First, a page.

“Pick On” Pink Floyd

Every week on my show on FNTSY (the Tout Wars Hour, 9-11 PM, ET every Thursday night he plugged shamelessly) I ask my special guest to reveal a favorite album, movie, TV show, athlete to watch, and food and the list, as Fantasy now spreads generations, is big fun.

There are wonderful surprises like Tim McLeod loving Sunburst Finish  by Be Bop Deluxe and Eno Sarris, being a fan of his namesake’s Taking Tiger Mountain by Storm.

A couple of weeks ago my special guest was Jeff Zimmerman, and when I suggested  that basic script for the show that week I also noted that during our final five minute  segment we do indeed review those pop items like players we like to watch and music  we like to listen to.

Jeff warned me in advance that he was not that much of a music person, and I  responded no problem, and there must be a Beatles or Stones or some kind of album or song in his head somewhere he liked and just do the best you can.

But, never, ever, ever, did I expect his actual entry to the list which is a blue grass cover of The Wall performed by Luther Wright and the Wrongs.

So, I went digging a little, and found the album, and during my guitar lesson that same week I asked my friend and mentor Steve Gibson if he knew about Luther and his band’s treatment of the Floyd.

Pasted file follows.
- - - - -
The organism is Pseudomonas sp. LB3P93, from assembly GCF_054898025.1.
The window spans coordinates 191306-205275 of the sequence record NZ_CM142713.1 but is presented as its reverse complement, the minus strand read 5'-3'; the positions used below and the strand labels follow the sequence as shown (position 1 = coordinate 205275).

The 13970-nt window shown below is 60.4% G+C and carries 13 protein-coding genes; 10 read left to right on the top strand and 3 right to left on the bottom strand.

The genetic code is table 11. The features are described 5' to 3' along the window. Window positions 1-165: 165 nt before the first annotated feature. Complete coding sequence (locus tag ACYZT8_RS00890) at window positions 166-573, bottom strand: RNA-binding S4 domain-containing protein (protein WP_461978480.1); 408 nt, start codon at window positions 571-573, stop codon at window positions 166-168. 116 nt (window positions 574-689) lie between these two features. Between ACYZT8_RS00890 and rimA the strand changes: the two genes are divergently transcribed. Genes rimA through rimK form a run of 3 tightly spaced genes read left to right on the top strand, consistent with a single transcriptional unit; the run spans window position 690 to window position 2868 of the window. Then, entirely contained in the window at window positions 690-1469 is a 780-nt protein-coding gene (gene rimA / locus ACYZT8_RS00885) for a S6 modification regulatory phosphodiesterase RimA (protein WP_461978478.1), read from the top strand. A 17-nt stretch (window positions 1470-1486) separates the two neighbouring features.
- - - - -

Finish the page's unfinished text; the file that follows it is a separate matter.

Steve did not know The Wall specifically, but he was more than hep to Nashville musicians gathering and deconstructing famous albums and bands in a phenomenon known as “pick on,” as in “pick on Aerosmith” or “pick on AC/DC.”

I cannot say that this revisionism is totally my cup of tea as much as I like both the Floyd and blue grass. Clearly these guys are knockout musicians, but I think I actually prefer to hear them cover the Carters and Irish jigs, but just discovering this subculture of music was a kick and a half.

This is Luther’s treatment of my favorite tune from the Floyd album. I still prefer David Gilmour’s chorusy guitar ripping through, but this is still pretty good.

 

 

 

You Really Got Me: The Locomotion, Little Eva

Of course, once again I was in the car, driving to the links, when the Locomotion came on my shuffle.